Writer’s Voice Blogmania


Return To Spender

MG – Magical Realism

57,000 words


When his grandfather dies, eleven-year-old William Jeffrey discovers he shares two things with his ancestors; an elusive leap year birthday that comes only once every four years, and money that’s been enchanted by Irish fairy magic which returns every time he spends it.

On its way back to William, the envelope carrying his magical twenty-dollar bill travels to the hereafter, enabling him to correspond with his dead relatives. While forced to live within the confines of their four rules, the choices William makes when dealing with Emma, his former best friend, and Bogan, his fairy guide, catapults him on a path that break the most sacred rule: You must never reveal anything, absolutely anything, about the gift to anyone. The punishment is swift, but when things escalate between the trio, William must learn to stand up for himself and embrace the limitations or risk losing the bill and his connection to his ancestors. Even worse, he could destroy the family’s inheritance forever.

First 250 words:

William stared at the small white envelope in his hand one last time. While his grandfather had addressed it to Master William Jeffrey, Mason, MI, USA, it had no return address or stamp. But it did have something else—two phrases printed in black ink on the bottom left corner. The smaller of the two required a magnifying glass. By decree of King Seamus. Even after spending hours on the internet, William still had no idea who this was.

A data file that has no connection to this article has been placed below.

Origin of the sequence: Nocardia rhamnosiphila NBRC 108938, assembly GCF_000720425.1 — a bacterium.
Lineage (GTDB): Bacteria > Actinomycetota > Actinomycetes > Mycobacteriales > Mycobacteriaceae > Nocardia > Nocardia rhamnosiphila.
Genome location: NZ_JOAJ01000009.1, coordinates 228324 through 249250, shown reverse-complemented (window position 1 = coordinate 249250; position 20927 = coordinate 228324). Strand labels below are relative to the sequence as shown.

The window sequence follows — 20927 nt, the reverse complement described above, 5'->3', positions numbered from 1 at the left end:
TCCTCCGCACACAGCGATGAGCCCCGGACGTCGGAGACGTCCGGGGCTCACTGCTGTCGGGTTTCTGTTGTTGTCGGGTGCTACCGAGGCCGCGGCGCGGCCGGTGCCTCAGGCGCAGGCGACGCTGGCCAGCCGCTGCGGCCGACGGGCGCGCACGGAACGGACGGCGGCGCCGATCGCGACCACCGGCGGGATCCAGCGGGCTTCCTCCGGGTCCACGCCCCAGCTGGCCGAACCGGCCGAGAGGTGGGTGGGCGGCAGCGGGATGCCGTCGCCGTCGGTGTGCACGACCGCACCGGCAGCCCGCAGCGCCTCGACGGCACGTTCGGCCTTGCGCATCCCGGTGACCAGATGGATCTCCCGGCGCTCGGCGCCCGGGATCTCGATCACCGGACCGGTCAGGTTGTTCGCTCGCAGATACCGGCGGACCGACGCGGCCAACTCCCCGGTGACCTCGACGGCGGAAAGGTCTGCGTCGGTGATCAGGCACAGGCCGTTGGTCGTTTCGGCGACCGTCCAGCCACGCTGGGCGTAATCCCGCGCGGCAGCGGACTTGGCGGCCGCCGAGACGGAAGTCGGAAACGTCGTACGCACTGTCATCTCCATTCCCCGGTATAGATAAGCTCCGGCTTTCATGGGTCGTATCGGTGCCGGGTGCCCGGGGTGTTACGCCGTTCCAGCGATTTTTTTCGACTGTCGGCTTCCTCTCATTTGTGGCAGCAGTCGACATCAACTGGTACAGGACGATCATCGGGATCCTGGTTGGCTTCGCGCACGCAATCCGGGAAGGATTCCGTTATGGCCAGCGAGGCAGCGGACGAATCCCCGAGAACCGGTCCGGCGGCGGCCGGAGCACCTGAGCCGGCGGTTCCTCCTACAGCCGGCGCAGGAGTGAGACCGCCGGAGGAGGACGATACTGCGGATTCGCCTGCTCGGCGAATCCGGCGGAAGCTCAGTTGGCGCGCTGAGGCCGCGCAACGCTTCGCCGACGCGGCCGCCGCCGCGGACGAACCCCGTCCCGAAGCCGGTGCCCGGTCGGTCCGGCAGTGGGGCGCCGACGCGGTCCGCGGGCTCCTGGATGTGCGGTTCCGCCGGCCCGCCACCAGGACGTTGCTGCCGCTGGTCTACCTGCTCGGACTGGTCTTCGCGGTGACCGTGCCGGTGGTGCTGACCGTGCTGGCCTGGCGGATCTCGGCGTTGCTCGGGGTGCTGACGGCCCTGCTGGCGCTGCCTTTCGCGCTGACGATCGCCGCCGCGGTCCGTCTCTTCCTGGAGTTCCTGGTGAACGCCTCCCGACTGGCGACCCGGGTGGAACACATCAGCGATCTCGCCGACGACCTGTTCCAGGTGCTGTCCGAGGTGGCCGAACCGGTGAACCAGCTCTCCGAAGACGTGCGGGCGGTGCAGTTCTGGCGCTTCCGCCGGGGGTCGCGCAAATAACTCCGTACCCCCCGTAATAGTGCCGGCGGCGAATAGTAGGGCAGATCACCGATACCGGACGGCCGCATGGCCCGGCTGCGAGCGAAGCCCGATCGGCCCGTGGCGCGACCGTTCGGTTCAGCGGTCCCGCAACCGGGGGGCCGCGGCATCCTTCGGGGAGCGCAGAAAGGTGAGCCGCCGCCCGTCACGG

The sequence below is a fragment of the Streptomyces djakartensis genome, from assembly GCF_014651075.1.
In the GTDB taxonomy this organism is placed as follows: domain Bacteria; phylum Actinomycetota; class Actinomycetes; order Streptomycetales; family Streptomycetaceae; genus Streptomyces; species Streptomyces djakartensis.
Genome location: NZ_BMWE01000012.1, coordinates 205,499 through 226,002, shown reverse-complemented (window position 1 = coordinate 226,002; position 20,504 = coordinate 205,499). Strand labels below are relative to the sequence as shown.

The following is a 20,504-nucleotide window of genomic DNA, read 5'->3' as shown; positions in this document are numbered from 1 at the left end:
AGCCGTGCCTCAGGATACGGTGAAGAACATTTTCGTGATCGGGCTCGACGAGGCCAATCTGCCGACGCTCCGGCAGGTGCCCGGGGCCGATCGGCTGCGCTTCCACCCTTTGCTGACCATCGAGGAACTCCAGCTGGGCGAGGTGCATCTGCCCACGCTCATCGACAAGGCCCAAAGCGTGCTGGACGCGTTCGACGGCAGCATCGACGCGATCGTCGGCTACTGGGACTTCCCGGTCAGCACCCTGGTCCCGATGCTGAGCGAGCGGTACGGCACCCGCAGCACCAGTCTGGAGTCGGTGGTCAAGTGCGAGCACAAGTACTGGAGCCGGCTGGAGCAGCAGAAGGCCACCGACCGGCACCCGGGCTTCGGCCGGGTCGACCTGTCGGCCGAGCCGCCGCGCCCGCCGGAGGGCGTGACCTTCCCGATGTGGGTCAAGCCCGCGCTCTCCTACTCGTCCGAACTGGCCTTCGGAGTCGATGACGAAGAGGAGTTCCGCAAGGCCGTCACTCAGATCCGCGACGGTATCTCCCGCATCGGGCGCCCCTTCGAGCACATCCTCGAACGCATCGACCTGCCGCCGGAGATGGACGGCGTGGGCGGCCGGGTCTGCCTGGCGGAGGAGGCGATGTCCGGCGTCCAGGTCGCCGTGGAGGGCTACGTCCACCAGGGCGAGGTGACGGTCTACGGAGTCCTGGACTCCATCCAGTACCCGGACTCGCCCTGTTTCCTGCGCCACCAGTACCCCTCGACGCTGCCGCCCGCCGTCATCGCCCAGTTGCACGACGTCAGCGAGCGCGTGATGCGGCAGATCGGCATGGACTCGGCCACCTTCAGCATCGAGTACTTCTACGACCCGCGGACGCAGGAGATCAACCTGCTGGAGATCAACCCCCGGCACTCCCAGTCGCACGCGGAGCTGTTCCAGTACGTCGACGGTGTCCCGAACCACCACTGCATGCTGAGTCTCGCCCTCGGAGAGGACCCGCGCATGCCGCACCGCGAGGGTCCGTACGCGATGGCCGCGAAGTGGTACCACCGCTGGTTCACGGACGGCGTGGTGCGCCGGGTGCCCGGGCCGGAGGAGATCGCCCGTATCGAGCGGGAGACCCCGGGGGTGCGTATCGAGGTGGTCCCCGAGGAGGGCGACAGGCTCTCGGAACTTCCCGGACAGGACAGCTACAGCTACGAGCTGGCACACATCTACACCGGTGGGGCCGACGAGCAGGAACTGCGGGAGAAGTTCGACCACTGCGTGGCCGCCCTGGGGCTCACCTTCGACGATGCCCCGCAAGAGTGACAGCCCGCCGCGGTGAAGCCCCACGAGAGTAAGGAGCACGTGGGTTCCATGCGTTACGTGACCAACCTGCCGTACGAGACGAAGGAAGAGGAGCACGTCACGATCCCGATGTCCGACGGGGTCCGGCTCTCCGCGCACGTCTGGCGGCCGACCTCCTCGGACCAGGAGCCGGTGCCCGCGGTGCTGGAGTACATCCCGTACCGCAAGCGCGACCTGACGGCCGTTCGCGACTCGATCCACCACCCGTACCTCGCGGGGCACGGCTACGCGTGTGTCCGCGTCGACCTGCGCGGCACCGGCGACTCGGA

The other phrase written directly above the declaration, and bookended by green four-leaf-clovers, were what mattered. Return To Spender. The words were suppose to act like a boomerang and bring the envelope back every single time William mailed it. If they didn’t, then the magic behind them would prove to be another one Grandpa Woodman’s elaborate practical jokes. But if they did, William had a problem.

His mother.

Man, if she recognized her father’s handwriting William was screwed. How would he ever explain receiving a letter from somebody who’d been dead for almost three weeks?

A horn honked behind William. The parking lot at the mall tended to be crowded during the weekends, but more so after the sun’s rays had beckoned everyone from their homes so early in March. This included William and his two friends.

“Hey, what’s taking so long?” Emma ask, jabbing him in the back. Normally she’d get away with it, since she’d been his best friend for, like, forever. But today, William had to bite his tongue.


9 thoughts on “Writer’s Voice Blogmania

  1. Another MG writer chiming in. ^_^ Have to say, I love this line of yours: “How would he ever explain receiving a letter from somebody who’d been dead for almost three weeks?” It almost makes me wish it was the first or second line, like it needs center stage. 🙂

    Good luck to you!

    1. Originally this was the last sentence in the chapter. One of my teachers suggested I move my best line up to the beginning. I did, but I’m liking your idea of getting it in the beginning.

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